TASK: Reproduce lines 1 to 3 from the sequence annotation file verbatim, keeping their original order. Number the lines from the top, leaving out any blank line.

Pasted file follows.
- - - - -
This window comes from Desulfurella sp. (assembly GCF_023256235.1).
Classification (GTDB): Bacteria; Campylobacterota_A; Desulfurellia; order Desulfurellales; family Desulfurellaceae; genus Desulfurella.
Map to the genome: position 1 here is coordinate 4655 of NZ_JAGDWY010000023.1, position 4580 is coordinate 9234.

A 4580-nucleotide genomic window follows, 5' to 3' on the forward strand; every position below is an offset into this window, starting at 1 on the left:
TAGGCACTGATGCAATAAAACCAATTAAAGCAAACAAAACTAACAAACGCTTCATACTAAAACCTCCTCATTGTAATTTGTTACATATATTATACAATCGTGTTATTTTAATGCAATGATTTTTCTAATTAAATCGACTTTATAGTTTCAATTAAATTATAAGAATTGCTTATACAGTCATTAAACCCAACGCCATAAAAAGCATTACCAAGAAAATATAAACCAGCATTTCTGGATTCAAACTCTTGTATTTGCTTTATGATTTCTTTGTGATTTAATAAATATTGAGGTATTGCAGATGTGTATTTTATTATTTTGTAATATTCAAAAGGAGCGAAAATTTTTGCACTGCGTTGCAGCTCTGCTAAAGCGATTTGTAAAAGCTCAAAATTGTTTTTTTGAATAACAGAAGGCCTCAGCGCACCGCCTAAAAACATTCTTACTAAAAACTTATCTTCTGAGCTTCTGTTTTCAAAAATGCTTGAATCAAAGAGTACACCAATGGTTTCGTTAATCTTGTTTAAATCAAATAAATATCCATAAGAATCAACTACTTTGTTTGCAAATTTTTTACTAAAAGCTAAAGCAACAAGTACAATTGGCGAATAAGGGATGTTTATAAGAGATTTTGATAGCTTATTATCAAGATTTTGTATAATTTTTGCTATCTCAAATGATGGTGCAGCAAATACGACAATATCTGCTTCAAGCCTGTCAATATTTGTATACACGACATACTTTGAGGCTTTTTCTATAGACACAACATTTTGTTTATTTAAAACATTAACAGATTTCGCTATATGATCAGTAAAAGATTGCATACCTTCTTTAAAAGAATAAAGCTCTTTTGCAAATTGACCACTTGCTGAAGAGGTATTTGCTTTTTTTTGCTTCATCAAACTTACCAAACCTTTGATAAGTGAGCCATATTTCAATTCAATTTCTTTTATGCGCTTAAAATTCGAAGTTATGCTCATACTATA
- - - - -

This window comes from Desulfurella sp. (assembly GCF_023256235.1).
Classification (GTDB): Bacteria; Campylobacterota_A; Desulfurellia; order Desulfurellales; family Desulfurellaceae; genus Desulfurella.
Map to the genome: position 1 here is coordinate 4655 of NZ_JAGDWY010000023.1, position 4580 is coordinate 9234.